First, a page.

Beyond employment shortages, there are more layers to project planning today and more milestones needed just in the planning process. Depending on the area, building an addition on a home might require not only blueprints of the structure, but also an energy efficiency review of the rest of the building, an evaluation of the site, evaluation of the structure in terms of fire code, parking analysis, emergency vehicle access, stormwater analysis, and possibly even a critical areas analysis.
Lack of planning professionals coupled with additional requirements are also making it more difficult, and expensive, to remodel.
The same issues that plague the professional and planning side of the industry are also hitting local permitting offices. According to Building Industry Association of Washington, the average permitting timeline noted in February of 2022 was 6.5 months, a delay that added approximately $22,000 to the price of a new home. The worst timeframe noted was Thurston County with 17.79 months.
The challenges with permitting are not limited to personnel, although that is a big driver of the delays. Other permitting process issues are problematic where there is too much redundancy and other bottlenecks in the process.
Local legislature isn't ignorant of the issue. Here in Washington State, there is hope that Senate Bill 5290 will provide structure, accountability, and solutions when it comes to permitting, but this will also take time to implement.
Meanwhile, challenges with permitting will continue to make it more difficult, and expensive, to remodel.
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Time is Money
Addressing remodeling timeline issues are one thing, but timeline issues can mean big money headaches when coupled with inflation. Although inflation is back into target range overall, specific item prices can still increase significantly between initial planning and placing the order.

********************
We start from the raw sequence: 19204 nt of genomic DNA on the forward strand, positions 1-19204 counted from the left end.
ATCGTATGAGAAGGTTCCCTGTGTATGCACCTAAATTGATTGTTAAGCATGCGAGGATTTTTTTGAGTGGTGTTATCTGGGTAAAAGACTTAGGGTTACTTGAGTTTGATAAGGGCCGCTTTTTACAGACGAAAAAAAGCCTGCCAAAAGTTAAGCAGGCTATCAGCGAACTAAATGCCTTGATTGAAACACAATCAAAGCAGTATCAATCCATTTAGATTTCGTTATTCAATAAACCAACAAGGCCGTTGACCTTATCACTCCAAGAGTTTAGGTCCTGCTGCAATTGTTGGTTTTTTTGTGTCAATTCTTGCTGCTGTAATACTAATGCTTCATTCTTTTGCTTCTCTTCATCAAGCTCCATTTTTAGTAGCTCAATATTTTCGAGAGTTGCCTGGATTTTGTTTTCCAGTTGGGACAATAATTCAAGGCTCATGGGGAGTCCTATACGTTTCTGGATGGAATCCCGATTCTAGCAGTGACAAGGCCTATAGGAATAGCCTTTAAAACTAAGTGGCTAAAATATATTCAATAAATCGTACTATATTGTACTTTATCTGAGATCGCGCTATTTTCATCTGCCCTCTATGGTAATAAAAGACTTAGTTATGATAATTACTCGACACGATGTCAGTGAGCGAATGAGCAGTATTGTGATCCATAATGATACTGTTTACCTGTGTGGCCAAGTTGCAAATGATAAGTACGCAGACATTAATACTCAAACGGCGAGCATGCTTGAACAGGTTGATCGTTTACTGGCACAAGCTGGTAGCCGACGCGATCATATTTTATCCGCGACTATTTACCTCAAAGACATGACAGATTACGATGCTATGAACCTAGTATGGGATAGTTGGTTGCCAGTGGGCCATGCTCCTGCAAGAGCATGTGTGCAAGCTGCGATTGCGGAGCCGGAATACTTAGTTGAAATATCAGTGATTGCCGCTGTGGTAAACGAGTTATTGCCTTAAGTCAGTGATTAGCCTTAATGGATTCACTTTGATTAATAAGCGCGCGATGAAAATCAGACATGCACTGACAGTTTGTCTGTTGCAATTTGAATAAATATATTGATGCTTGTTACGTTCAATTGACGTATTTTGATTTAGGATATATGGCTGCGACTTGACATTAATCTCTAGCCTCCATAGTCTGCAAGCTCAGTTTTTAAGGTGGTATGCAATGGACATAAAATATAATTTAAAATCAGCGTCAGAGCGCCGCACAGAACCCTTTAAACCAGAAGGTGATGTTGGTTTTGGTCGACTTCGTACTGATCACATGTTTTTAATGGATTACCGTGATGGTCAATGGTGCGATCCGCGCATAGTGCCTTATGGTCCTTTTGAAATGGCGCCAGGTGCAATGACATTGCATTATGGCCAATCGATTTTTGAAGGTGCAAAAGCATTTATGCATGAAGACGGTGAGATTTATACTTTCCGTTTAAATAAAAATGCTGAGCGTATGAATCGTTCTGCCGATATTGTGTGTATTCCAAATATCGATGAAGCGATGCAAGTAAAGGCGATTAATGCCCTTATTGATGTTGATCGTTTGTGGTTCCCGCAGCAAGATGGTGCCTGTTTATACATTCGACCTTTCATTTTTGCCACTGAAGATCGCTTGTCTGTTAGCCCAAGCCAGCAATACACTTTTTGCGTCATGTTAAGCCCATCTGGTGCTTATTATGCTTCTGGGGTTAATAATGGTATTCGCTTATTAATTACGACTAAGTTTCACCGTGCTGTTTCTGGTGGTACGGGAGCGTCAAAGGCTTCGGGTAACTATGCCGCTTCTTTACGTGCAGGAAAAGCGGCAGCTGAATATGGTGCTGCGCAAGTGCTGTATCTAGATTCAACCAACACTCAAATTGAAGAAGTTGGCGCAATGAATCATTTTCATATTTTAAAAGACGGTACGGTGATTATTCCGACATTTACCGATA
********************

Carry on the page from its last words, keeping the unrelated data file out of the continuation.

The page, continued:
The other timeline issue that hasn't be addressed is the lengthier period of disruption. If an addition that would take 4 months a few years ago could take 8 months or more now, are your clients up for that amount of disruption to their household?
In conclusion, if your clients say they have decided to remodel rather than move due to the additional cost due to interest rates, don't just smile and say, "OK, whatever you decide." Learn about what is happening with construction in your area and give them a reality check.
By Denise Lones CSP, CMP, M.I.R.M. - The founding partner of The Lones Group, Denise Lones, brings nearly three decades of experience in the real estate industry. With agent/broker coaching, expertise in branding, lead generation, strategic marketing, business analysis, new home project planning, product development, Denise is nationally recognized as the source for all things real estate. With a passion for improvement, Denise has helped thousands of real estate agents, brokers, and managers build their business to unprecedented levels of success, while helping them maintain balance and quality of life.